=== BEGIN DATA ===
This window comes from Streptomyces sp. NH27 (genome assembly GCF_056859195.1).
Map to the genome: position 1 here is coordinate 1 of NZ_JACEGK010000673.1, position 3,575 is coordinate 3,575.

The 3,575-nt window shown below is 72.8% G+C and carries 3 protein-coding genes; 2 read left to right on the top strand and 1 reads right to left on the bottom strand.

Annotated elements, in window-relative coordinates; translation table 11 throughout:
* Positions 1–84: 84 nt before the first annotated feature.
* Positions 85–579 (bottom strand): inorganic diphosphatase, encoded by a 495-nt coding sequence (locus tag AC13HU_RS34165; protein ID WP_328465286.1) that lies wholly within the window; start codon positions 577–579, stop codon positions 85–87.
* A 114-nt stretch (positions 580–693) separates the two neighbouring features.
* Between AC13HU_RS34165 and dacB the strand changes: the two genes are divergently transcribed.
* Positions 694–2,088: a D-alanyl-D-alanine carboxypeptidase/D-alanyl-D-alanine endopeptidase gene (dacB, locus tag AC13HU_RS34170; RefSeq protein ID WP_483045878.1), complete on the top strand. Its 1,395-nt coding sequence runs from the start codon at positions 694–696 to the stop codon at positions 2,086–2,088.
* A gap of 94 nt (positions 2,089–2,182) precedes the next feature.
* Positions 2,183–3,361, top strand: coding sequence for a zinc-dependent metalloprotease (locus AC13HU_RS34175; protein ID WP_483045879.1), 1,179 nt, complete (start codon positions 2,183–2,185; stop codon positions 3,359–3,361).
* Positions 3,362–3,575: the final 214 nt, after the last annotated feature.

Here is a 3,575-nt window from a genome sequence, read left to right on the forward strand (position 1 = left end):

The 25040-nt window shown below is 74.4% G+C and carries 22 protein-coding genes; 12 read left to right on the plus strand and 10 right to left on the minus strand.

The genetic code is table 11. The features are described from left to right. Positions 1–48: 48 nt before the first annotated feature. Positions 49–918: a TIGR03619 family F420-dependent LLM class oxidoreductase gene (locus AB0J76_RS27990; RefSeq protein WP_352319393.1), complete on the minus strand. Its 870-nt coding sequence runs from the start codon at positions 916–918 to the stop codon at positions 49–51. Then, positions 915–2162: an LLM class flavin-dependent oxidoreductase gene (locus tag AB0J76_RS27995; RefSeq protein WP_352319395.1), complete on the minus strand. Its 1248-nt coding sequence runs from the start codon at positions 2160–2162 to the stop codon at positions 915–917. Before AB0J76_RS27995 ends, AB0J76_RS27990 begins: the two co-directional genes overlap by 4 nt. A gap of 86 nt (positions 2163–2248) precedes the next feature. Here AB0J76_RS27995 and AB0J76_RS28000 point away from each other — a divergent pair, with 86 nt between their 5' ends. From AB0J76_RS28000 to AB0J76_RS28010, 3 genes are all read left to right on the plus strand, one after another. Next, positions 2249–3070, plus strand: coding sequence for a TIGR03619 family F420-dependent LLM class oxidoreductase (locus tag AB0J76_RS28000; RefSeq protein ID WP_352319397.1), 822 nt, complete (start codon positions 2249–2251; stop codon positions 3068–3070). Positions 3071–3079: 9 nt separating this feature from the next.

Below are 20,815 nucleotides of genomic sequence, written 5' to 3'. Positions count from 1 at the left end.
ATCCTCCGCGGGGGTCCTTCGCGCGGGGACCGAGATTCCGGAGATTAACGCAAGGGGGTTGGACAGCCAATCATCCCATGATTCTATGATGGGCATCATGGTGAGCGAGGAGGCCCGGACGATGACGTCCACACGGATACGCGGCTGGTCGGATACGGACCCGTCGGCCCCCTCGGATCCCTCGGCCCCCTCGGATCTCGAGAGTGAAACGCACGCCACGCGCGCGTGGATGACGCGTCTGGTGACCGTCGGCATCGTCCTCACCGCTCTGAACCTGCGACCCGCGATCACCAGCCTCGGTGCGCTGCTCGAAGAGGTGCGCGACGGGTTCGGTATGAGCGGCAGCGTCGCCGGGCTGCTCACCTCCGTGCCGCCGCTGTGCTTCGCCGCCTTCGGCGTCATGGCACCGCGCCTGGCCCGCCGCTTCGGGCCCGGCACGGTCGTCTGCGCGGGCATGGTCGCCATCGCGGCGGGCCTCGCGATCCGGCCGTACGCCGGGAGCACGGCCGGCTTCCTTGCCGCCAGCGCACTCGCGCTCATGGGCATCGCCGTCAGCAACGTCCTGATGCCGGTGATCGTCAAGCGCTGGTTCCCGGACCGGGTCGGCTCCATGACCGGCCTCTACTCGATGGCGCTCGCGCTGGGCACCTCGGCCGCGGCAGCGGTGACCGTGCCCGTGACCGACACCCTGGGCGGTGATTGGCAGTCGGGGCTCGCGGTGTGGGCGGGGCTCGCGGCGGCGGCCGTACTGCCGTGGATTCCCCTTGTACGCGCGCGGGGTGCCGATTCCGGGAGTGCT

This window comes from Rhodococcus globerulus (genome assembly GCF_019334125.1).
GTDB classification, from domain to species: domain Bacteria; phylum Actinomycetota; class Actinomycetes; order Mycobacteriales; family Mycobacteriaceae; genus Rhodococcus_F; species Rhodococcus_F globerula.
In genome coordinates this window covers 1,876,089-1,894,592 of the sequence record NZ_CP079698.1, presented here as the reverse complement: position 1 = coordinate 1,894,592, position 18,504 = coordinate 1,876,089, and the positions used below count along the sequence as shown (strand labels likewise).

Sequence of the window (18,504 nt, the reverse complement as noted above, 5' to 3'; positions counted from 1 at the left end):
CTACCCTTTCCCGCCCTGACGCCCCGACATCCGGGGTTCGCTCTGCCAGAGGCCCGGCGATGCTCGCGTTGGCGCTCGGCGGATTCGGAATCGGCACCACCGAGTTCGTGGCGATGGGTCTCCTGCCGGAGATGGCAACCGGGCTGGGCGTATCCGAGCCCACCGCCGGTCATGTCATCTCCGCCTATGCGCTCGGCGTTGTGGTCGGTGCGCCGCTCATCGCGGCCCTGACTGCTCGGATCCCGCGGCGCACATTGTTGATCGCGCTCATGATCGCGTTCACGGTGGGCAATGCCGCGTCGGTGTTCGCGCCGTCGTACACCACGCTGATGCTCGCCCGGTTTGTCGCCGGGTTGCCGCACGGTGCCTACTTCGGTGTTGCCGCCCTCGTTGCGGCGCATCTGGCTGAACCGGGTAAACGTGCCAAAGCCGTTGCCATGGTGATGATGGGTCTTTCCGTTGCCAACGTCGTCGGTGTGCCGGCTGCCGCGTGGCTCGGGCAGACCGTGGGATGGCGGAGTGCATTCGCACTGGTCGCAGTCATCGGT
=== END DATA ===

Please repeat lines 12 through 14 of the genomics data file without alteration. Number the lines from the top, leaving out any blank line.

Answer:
* Positions 3,362–3,575: the final 214 nt, after the last annotated feature.

Here is a 3,575-nt window from a genome sequence, read left to right on the forward strand (position 1 = left end):

The 25040-nt window shown below is 74.4% G+C and carries 22 protein-coding genes; 12 read left to right on the plus strand and 10 right to left on the minus strand.